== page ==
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Some thoughts for retail and leisure operators

27 June 2014

Retail and leisure tenants have an inherent degree of protection when taking a new unit in a large shopping centre because of  the very nature of the development and the development team involved. With the general pick up in the economy, smaller scale retail and leisure schemes are beginning to spring up in off large shopping centre locations. 

The operator needs to be alert to and consider commercial points that it may not necessarily focus on when taking space in a large shopping centre scheme. There are a number of aspects which will be unique to each development and therefore each scheme needs to be assessed for viability right from the outset. 

There follow below a few suggestions ( a comprehensive list of points is outside the scope of this note ) which in our experience appear not to attract sufficient attention and which an operator ought to consider before entering into the conditional leasing agreement or preferably at the heads of terms stage as trying to retro fit new commercial terms during the legal process can often be difficult.

  • What is the proposed tenant mix at the development and who are to be the other occupiers?
  • Are these of a type which will create sufficient footfall to benefit the operator ? 
  • If all adjoining occupiers have not yet been signed up, should the operator have some say in relation to their identity and what control is reasonable bearing in mind competition rules ?
  • Will the other occupiers be open for trade at the same time as the operator? Timing and launch of the whole scheme is important but the interests of the occupier and the developer are not necessarily aligned since a developer of such a scheme may be under financial pressure to complete the leases as quickly as possible and on an ad hoc basis.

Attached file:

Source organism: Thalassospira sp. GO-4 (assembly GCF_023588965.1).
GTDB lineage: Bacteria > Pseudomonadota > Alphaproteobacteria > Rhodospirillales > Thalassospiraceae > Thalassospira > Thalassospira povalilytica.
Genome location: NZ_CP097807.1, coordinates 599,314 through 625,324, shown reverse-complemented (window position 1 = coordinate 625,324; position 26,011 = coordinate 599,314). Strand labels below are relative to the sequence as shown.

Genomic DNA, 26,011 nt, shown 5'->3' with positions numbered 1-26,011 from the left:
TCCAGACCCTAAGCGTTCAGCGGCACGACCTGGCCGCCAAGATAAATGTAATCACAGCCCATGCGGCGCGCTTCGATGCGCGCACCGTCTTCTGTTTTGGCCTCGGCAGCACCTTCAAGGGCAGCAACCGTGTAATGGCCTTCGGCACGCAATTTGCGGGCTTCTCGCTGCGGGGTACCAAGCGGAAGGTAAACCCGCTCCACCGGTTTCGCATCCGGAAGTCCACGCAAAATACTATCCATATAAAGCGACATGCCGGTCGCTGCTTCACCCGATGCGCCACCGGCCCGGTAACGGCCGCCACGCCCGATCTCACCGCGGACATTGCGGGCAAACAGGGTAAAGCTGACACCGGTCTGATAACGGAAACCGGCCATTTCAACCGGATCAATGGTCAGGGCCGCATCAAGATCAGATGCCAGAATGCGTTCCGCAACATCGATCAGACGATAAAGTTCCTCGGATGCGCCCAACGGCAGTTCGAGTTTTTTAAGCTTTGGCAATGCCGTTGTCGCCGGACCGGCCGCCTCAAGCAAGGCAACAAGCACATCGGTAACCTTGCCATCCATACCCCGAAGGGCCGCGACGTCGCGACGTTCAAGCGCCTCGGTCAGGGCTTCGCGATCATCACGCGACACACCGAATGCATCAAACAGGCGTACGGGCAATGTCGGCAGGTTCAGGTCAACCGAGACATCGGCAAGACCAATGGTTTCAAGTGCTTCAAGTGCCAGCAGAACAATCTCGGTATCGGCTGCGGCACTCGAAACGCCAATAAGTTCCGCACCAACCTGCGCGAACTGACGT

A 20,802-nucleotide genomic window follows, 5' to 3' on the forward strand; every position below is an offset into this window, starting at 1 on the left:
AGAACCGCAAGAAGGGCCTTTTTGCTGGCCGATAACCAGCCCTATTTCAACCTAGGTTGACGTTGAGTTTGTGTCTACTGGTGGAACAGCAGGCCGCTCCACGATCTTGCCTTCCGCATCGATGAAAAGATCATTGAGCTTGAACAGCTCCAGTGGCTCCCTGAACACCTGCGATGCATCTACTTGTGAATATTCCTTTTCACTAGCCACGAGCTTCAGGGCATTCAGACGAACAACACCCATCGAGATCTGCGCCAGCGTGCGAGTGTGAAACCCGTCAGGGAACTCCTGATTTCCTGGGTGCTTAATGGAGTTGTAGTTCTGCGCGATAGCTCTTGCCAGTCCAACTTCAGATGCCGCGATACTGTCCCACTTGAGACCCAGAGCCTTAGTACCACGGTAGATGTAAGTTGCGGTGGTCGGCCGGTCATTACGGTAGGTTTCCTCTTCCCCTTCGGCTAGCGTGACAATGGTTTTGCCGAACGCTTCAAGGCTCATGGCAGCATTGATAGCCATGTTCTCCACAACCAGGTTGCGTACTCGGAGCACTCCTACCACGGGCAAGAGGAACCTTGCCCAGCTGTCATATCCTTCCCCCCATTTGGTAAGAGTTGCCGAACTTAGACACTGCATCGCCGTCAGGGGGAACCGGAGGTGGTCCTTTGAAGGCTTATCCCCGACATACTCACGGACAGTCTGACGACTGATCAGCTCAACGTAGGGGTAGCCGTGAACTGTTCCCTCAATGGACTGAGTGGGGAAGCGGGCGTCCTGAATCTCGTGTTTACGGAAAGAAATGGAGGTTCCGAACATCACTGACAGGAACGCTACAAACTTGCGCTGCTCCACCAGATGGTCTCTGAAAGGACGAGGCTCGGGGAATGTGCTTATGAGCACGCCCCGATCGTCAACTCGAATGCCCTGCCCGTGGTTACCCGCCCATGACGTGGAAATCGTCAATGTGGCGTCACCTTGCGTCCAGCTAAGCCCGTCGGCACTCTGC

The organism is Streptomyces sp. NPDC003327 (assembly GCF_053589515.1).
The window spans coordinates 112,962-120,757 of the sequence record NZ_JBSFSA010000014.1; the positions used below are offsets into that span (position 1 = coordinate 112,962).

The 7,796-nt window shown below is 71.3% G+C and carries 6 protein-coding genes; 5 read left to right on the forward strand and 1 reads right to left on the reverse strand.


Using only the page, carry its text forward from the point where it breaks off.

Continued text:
• What happens if the other anticipated occupiers do not materialise or if there is a problem which precludes one or more of them from taking occupation, how can the operator influence or incentivise the developer to ensure that the other occupiers do actually fit out and open on time ? Should there be a reduction in rent or a cascading rent provision linked to occupation of the other units? Will such an arrangement be acceptable to the funders of the scheme in any event ? Should the tenant only be obliged to fit out and take the lease once an agreed number of other pre-lets have been entered into ?
  • What are the time limits for completing the whole of the development and the fit-out by the other occupiers?

Inevitably proper advice needs to be taken on these aspects. 

In approaching such schemes it is not the provisions incorporated in the initial developer documents but rather what is usually missing from them which an operator properly advised ought to consider.

This article was written by Harbans Choban.

For more information please contact Harbans on +44 (0)20 7427 1053 or harbans.choban@crsblaw.com